• There is considerable evidence of old occupation of the island by Polynesians; but the place was uninhabited when discovered by Europeans (Great Britain, in 1767). Occupied by mutineers from HMS Bounty. Contact with outsiders re-established 1808, by British authorities 1814.
  • Fletcher Christian...............................23 Jan 1790 - 03 Oct 1793
  • Fletcher Christian mutinied against its captain, Lieutenant William Bligh on 28 Apr 1789. Bligh escaped by open-boat journey to Coupang. Besides Thursday October (Born 1790), Fletcher Christian also had a younger son named Charles Christian (Born 1792) and a daughter Mary Ann Christian (Born 1793) from Mauatua 'Isabella'.
  • Edward "Ned" Young...............................03 Oct 1793 - 25 Dec 1800
  • Young was asleep during the mutiny, and did not wake until after it was over. Thus, he neither participated in the mutiny nor was able to fight against it or join Bligh and others who left the ship in a long boat. Young was the only crew member to sleep through this ordeal. However, he soon announced that he fully supported Christian and the mutineers, and that he would never attempt to return to England. After several years of living peacefully on the island, the Tahitian men grew tired of being treated badly, and not having as much access to the women as their white counterparts. Tension was also added by the pressure put on the colony by increasing alcoholism, after a small distillery was built by the mutineers. In October 1793, a war broke out between the mutineers and the four surviving Tahitian men who sailed with them. Five of the mutineers, including Christian, and all of the Tahitian men were killed. Young slept through most of this battle as well, and was protected by the Tahitian women, who largely supported the mutineers. Young did help to hunt down and kill Neho, one of the Tahitian men. The other three surviving mutineers were Matthew Quintal, William McCoy and John Adams. Young was accepted as the leader of the island, and Adams became his friend and deputy, though some sources seem to indicate that the two men had an equal amount of power. They gained much more respect than McCoy and Quintal, who became alcoholics. McCoy fell off a cliff, possibly as suicide, and Quintal afterwards became even more alcoholic and threatened to kill the entire community. Adams and Young killed Quintal to prevent this from happening, making themselves the only two surviving mutineers. Meanwhile they had established fruit plantations and had multitudes of children by their Tahitian wives. In 1799 Young began to suffer from asthma. At about the same time, he converted to Christianity. Adams and the other islanders also converted, and Young taught Adams and several of the children to read and write. Young's health became progressively worse and eventually he died of asthma, but Adams continued his work of educating the women and children, taking control over leadership of the island, and lived to see the island rediscovered by American and British ships.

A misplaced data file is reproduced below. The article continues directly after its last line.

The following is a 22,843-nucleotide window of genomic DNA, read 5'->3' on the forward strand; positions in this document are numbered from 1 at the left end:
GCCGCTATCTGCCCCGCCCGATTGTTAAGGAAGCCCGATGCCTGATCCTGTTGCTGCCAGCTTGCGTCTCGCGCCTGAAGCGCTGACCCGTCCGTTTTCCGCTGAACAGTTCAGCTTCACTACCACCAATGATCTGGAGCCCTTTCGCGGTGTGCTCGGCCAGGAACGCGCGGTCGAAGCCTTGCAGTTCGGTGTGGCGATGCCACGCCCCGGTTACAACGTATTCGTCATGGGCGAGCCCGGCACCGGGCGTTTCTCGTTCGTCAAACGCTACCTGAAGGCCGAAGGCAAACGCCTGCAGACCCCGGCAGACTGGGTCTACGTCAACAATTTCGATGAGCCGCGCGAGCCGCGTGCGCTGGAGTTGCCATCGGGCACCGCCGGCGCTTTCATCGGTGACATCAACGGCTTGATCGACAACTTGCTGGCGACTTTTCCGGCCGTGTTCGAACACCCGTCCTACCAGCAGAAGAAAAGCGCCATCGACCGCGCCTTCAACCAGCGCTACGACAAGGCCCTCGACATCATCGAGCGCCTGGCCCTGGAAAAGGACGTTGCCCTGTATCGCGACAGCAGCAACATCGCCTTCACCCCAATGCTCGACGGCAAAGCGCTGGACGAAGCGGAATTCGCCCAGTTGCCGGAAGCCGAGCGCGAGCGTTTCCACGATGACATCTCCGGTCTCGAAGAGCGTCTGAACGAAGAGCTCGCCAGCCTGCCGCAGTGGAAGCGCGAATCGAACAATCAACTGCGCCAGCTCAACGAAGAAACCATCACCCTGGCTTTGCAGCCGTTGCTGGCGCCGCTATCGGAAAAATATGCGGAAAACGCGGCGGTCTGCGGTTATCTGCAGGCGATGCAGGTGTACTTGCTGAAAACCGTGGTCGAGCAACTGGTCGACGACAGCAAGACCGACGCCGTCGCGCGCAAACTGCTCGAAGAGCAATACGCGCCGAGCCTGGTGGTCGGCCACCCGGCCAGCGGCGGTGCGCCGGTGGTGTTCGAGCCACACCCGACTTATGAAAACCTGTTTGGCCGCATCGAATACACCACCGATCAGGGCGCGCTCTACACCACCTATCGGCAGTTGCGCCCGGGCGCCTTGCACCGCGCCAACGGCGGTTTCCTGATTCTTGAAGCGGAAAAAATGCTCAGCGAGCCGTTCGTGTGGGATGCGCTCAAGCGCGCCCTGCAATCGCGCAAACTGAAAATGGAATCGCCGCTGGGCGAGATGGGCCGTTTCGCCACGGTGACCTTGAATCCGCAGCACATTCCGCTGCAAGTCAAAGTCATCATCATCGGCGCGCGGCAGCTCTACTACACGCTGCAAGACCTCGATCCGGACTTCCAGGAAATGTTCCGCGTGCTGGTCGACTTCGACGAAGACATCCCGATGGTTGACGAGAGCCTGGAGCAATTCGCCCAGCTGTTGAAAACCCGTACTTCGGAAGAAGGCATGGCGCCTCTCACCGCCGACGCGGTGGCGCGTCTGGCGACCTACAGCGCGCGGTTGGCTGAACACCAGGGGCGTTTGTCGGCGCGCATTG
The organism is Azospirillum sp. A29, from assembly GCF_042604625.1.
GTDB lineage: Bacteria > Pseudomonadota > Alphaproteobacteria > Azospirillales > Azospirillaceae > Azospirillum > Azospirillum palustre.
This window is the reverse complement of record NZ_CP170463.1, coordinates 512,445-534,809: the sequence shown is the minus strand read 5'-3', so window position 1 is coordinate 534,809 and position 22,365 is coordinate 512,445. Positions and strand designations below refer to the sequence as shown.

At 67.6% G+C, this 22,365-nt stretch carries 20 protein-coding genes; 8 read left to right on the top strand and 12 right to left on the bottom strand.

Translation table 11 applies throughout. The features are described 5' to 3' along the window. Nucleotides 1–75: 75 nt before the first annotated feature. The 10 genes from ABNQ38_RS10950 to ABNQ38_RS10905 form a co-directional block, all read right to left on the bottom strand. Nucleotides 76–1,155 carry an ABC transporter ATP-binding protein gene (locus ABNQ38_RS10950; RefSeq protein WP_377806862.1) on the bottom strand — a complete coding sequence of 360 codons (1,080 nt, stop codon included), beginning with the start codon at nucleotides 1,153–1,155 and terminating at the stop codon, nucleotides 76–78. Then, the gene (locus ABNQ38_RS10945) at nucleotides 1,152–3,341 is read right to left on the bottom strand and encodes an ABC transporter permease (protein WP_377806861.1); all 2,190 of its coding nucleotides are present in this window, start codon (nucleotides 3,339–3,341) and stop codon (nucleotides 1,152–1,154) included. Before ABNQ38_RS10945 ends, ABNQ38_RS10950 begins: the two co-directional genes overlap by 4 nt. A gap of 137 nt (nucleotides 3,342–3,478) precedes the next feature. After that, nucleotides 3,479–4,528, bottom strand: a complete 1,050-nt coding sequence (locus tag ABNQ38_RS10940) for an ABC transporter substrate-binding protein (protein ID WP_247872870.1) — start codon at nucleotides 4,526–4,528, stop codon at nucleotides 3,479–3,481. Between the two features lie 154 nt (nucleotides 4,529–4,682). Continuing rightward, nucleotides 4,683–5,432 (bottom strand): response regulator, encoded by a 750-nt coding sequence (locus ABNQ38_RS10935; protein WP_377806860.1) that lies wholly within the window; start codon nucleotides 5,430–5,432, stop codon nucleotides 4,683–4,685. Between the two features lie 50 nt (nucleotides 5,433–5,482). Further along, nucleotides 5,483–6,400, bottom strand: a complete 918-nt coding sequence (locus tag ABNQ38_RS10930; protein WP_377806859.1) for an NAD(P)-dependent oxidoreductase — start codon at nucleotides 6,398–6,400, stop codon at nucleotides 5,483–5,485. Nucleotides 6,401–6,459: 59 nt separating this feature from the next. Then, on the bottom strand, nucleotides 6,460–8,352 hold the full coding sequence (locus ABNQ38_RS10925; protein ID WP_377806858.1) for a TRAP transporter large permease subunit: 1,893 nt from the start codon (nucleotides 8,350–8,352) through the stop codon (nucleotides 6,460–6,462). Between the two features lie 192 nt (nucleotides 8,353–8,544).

• John Adams.......................................25 Dec 1800 - 05 Mar 1829
    He was the last survivor of the Bounty mutineers who settled on Pitcairn Island in January 1790, the year after the mutiny. His real name was John Adams; He used the name Alexander Smith until he was discovered in 1808 by Captain Mayhew Folger of the ship Topaz. His children used the surname "Adams". The American sailing ship Topaz was the first to rediscover Pitcairn in 1808. John Adams was eventually granted amnesty for the mutiny. On 17 December 1825 Adams was married to Teio, or 'Mary', Teio had already born Adams only son, George Adams in 1804. The main settlement and capital of Pitcairn, Adamstown, is named for John Adams. The death of John Adams led to a power vacuum. An important leader was Thursday October Christian, the first child born on the island. In the ensuing period, the islanders tried to relocate to Tahiti, until the arrival of Joshua Hill.